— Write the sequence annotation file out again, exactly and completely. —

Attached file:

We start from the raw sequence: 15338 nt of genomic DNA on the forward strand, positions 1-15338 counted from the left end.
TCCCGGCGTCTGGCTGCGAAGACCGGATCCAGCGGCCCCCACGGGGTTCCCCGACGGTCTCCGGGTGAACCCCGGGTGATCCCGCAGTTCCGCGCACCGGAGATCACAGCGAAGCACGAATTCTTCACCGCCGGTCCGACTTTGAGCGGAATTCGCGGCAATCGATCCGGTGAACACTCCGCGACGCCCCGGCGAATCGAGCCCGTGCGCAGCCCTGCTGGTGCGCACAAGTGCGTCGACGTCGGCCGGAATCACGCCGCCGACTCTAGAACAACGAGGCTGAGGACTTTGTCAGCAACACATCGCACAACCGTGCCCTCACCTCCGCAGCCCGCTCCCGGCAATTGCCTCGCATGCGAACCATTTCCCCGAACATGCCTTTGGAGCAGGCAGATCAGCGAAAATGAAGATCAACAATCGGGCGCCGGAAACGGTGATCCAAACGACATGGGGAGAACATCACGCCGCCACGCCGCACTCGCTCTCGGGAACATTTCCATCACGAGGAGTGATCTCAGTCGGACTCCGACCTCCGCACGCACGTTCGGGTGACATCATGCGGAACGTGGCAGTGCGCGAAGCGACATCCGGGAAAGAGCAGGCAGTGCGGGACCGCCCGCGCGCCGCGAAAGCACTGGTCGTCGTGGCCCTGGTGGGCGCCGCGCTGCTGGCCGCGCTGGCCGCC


We start from the raw sequence: 15338 nt of genomic DNA on the forward strand, positions 1-15338 counted from the left end.
TCCCGGCGTCTGGCTGCGAAGACCGGATCCAGCGGCCCCCACGGGGTTCCCCGACGGTCTCCGGGTGAACCCCGGGTGATCCCGCAGTTCCGCGCACCGGAGATCACAGCGAAGCACGAATTCTTCACCGCCGGTCCGACTTTGAGCGGAATTCGCGGCAATCGATCCGGTGAACACTCCGCGACGCCCCGGCGAATCGAGCCCGTGCGCAGCCCTGCTGGTGCGCACAAGTGCGTCGACGTCGGCCGGAATCACGCCGCCGACTCTAGAACAACGAGGCTGAGGACTTTGTCAGCAACACATCGCACAACCGTGCCCTCACCTCCGCAGCCCGCTCCCGGCAATTGCCTCGCATGCGAACCATTTCCCCGAACATGCCTTTGGAGCAGGCAGATCAGCGAAAATGAAGATCAACAATCGGGCGCCGGAAACGGTGATCCAAACGACATGGGGAGAACATCACGCCGCCACGCCGCACTCGCTCTCGGGAACATTTCCATCACGAGGAGTGATCTCAGTCGGACTCCGACCTCCGCACGCACGTTCGGGTGACATCATGCGGAACGTGGCAGTGCGCGAAGCGACATCCGGGAAAGAGCAGGCAGTGCGGGACCGCCCGCGCGCCGCGAAAGCACTGGTCGTCGTGGCCCTGGTGGGCGCCGCGCTGCTGGCCGCGCTGGCCGCC